Saturday, 27 June 2009

Aquatic warblers and Europe's best remaining wetlands

The Aquatic Warbler… the subject of countless dossiers at the United Nations, Millions of hours of research and conservation effort… and yes, it’s a little brown jobbie… so why all the fuss? It turns out that these birds are very choosy, selecting only the very best wetland mires to breed in. Mires are one of the most threatened habitats in the world and so Aquatic Warblers are being used as an indicator species to show us which mires need to receive the most urgent and complete protection NOW. Belarus holds 46% of all breeding aquatic warblers in the world because of its fantastic Mires. One reason the mires here are so good is because people have traditionally cut the sedges annually for making hay. This is really good for mires because trees and other plants like phragmites reeds are always trying to grow in the mire which eventually dries the mire out and turns it into woodland. People in other parts of the world have long since abandoned the practice of cutting sedges from the mire but in Belarus the practice been continued… unfortunately cutting the sedges for haymaking is now becoming rare here too and this represents a great threat to one of the world’s last truly wild places. APB, RSPB and BirdLife are monitoring the warblers in Belarus and have been inventing ways to promote hay making – including the popular hay making championships where people race in teams to cut an area of the mire.

The next photos are of our week long survey trip to the Zvanets Mire, a patch of 23,000 ha in the very south of Belarus, near the border with Ukraine. This is one of the wildest places we have ever been. The mire is thick and almost impenetrable but the reeds are full of male Aquatic Warblers singing to attract the ladies (Our friend Olga Lukshyts took this picture). Zvanets is a Ramsar site, offering it a high degree of protection… but this will count for nothing if ways cannot be found to prevent trees and reeds spreading into the mire… the clock is really ticking and we saw many areas with young birch trees… in 10-15 years these areas will be lost if nothing can be done.

Here is a patch of mire. The tall reeds show that the area has not been cut for some years and there are also some birch saplings creeping in. The sedges are the finer grass-like ones at the bottom and the orchids are marsh orchids. This area was a beautiful quiet corner of the mire with wildflowers, red-bellied frogs and cranes singing their mournful song. If nothing is done it will not be here in ten years…. Nooooooooooooooooooooooooooooooooooooooo!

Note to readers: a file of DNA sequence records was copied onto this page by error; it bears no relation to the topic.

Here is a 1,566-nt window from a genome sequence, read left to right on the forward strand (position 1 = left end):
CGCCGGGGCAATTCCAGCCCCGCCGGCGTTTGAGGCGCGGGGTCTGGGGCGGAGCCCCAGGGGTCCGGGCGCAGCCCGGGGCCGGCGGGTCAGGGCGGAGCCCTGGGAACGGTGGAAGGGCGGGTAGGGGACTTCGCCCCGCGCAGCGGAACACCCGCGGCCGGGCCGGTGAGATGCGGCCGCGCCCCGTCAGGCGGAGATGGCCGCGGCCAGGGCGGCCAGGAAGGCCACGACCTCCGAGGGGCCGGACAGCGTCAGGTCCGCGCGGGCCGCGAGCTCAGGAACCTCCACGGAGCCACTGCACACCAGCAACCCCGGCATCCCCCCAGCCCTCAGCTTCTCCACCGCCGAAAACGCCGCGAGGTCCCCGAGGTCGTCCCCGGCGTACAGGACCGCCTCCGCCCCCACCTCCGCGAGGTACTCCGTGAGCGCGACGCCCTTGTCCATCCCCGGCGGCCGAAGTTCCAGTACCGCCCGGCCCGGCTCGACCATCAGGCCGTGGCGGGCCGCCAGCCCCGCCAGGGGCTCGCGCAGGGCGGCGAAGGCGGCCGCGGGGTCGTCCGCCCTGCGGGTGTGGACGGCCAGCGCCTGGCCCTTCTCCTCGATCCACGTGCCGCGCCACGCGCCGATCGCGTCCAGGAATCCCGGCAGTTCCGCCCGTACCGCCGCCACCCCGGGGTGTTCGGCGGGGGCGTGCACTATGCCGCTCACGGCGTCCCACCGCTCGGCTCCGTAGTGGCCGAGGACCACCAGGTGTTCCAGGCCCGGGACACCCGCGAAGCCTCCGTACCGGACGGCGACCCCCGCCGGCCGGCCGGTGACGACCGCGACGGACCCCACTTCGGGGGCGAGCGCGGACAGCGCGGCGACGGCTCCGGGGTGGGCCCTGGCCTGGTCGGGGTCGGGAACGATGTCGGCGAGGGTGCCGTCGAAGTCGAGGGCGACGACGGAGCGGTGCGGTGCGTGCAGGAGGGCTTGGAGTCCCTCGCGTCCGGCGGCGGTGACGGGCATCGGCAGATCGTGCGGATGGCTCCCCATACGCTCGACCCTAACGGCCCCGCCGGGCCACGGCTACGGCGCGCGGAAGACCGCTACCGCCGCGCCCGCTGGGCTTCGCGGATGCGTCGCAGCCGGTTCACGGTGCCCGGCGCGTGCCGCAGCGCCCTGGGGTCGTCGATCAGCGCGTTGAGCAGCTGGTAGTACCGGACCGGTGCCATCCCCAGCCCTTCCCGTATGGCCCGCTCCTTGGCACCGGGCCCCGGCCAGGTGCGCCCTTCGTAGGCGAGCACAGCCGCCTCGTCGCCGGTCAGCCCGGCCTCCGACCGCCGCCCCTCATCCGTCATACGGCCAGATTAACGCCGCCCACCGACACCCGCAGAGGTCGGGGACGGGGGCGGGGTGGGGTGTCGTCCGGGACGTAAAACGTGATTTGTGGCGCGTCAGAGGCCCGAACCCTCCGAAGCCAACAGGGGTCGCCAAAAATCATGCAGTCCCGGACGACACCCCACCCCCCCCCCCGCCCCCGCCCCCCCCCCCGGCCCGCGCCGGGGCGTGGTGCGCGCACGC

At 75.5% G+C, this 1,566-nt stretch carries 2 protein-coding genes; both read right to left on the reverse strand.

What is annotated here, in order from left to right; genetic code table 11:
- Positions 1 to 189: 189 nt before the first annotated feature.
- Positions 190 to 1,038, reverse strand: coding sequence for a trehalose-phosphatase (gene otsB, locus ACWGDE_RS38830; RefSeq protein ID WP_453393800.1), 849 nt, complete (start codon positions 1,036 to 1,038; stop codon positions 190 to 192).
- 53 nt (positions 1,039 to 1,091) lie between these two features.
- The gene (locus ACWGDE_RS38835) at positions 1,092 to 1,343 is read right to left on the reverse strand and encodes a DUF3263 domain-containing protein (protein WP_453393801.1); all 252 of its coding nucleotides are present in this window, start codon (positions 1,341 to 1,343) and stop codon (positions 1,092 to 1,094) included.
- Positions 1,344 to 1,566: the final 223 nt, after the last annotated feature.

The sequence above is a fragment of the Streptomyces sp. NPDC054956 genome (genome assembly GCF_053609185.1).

A red bellied frog. Makes a mellow hooping noise.

The surveys are done by counting the number of males which can be heard singing loudly and continuously as the sun sets. The reeds are often over the top your head and the water is often over the top of your waders… and after your survey you have to find your way back to civilisation in the dark without bumping into an angry moose (elk).

We joined up with a great group of people from Germany who had come to see the mire and take part in surveys. We were not lucky with the weather… can you guess the nationality by the rain gear?!

We stayed on a small farm – 2 cows (which respond to their names and bring themselves home after a long day grazing), 2 pigs (and piglets), 2 geese (and goslings), cats (and kittens), chickens, guinea fowl and a dog.

The farm was a very peaceful place

By day he was a superhero… by night a guinea fowl.

The local Newspaper came to ask us why we were interested in their Mire. We said that what they have here has been lost from most of Europe and that it was special.

Camp food was spiced up with strawberries bought from a wee lady on the side of the road. We didn’t hear a word from Simion for quite some minutes!

The strawbs tasted better than the home-made schnapps…

… at seventy-something % proof…. It made people do strange things:

…like play cricket

…and balance crawfish in dangerous places.

This is a postcard which was on the wall in the farmhouse. It is a play on a poster that was produced by the government to say that strong men can also say no to vodka, except the text has been changed to say something along the lines of “first you deny vodka and then you deny your motherland….?”. Crikey and I thought Scots took Whiskey seriously!

Some sights ofrom Zvanets and around:

A penduline tit (pause for laughter if necessary) making his basket nest in a bush from rush fluff.

A red-data book spider species. Found crawling on my leg..., in the dark..., deep in the mire… aaaahhhhhh.

Eyed Hawkmoth

One of the trillion mosquitoes proving it was too tough to be dissuaded by insect repellent.

Frog (Rana Viridis) getting all puffed up for making the farty noises the ladies find so attractive.

A rare field of poppies. Rare because poppies are illegal in Belarus.

One of many abandoned houses. Villages are dying here (one reason that there are fewer people cutting sedge on the mire). You can see when a village is dying because the shop closes and the mobile shop van comes round – it is known as the harbinger of a dying village.

This lady lives in a dying village… she is one of many babooshka you will see out and about. They sit and pass the time with friends on benches outside their houses, always deep in conversation, always wearing colourful head scarves and always interested in what you are doing.

This babooshka has walked a long way with a young horse which she is bringingclose to home before a huge rainstorm.

The old gentlemen prefer to talk fish.

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